The basic unit of life is the cell. In 1838, scientists Theodor Schwann and Matthias Schleiden came up with the original version of the cell theory, which concluded that the basic unit of living things is the cell.
Robert Hooke first saw these units in his microscope study of slices of cork and named them "cells." Anton van Leeuwenhoek used his microscope to see cells in a drop of water. With the advent of technology, including better microscopes and specimens, the cell theory took form.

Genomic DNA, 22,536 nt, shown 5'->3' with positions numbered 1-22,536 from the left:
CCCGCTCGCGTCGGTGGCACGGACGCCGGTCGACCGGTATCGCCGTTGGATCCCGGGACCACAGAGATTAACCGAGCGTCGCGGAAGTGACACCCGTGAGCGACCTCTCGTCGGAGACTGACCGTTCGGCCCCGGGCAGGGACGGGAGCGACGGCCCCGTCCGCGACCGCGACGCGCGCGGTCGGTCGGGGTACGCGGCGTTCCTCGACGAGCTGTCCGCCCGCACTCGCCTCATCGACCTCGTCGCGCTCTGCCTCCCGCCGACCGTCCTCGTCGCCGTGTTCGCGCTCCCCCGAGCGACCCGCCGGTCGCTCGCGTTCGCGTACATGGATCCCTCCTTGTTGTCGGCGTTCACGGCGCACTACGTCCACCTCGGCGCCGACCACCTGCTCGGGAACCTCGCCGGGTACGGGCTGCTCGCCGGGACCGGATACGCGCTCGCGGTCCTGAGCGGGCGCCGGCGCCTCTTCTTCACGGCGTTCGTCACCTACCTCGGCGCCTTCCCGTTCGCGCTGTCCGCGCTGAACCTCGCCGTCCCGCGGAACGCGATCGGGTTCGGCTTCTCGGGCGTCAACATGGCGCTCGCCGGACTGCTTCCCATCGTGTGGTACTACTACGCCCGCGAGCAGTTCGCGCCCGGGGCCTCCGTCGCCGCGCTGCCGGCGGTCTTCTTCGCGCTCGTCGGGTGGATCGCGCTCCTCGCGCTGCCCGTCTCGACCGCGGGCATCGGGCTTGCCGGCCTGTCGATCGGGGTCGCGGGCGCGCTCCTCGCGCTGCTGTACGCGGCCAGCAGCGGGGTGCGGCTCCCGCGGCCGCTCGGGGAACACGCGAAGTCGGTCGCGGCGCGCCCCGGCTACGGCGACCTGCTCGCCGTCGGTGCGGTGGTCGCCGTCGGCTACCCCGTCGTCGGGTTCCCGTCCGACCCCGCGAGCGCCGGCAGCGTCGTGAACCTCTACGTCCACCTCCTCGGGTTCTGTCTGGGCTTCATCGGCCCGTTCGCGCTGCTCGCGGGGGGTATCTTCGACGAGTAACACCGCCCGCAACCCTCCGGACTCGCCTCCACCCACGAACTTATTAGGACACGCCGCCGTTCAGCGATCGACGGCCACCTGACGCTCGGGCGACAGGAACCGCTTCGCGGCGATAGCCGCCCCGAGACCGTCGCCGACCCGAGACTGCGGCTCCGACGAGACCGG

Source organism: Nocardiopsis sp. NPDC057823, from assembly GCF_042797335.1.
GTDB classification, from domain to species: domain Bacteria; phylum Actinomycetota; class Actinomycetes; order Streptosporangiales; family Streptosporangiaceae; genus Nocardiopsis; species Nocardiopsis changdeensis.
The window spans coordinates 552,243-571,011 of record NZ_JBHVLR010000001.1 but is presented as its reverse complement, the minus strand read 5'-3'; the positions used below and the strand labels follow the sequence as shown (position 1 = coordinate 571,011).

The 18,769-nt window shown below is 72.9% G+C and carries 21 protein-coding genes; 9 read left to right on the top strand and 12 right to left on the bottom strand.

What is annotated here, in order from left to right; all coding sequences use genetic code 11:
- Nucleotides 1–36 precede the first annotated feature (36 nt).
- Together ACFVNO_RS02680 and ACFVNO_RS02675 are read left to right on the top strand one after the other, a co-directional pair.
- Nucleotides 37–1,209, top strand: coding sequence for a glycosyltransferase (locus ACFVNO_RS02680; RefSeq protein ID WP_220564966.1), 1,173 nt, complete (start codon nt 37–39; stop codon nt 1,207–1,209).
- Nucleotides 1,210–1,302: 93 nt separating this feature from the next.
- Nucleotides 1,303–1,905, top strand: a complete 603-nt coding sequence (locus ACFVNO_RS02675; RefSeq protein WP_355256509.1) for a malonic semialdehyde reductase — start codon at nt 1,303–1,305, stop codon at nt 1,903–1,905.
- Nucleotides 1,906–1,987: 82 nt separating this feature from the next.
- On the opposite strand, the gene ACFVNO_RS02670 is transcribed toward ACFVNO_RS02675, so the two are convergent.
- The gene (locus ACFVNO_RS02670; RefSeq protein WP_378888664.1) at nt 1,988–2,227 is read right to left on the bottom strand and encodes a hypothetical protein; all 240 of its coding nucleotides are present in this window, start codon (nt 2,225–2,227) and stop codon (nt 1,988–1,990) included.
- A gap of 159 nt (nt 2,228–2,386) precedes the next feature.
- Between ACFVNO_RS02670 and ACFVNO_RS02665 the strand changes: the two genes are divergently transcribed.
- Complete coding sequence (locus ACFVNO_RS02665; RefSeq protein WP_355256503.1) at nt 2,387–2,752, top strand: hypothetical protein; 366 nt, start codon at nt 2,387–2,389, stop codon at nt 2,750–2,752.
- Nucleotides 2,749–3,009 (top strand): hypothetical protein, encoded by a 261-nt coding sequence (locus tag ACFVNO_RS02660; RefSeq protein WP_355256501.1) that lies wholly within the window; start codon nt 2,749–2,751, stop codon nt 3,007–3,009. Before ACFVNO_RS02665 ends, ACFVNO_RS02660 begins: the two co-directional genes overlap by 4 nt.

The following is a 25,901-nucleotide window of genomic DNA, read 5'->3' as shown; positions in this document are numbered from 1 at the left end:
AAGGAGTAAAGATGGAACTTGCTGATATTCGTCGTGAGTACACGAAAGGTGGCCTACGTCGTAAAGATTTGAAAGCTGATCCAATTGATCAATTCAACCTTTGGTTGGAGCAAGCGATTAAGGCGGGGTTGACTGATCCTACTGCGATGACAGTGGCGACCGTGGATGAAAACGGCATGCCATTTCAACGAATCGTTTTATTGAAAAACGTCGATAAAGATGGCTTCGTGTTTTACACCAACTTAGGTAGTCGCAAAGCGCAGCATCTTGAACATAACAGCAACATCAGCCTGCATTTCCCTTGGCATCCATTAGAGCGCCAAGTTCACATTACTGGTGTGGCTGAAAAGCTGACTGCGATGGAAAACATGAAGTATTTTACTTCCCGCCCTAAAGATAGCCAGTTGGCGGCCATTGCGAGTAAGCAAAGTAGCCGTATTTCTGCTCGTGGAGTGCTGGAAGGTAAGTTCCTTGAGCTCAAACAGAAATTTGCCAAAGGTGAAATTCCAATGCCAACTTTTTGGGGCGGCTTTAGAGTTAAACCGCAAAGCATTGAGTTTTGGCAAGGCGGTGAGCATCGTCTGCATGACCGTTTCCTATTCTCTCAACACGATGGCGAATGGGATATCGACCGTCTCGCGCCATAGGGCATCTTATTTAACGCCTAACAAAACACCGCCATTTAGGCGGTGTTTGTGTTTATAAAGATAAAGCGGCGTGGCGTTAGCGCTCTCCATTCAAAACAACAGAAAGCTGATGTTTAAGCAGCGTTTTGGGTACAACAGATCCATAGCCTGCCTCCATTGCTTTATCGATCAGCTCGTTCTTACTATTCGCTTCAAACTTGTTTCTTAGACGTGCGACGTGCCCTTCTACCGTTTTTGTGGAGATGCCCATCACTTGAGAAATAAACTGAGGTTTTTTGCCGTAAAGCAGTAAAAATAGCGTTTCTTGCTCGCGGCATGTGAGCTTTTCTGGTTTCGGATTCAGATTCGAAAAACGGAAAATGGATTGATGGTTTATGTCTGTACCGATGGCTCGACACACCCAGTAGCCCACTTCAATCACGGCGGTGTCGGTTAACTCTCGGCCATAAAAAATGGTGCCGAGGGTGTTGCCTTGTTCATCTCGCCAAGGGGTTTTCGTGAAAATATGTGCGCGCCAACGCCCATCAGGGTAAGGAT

The original cell theory had some flaws that were worked out later by Rudolph Virchow. The modern cell theory presents several observations about the cell. Cells make up all organisms, they are the structural and functional units of living things, and cells can come only from other existing cells and do not generate spontaneously.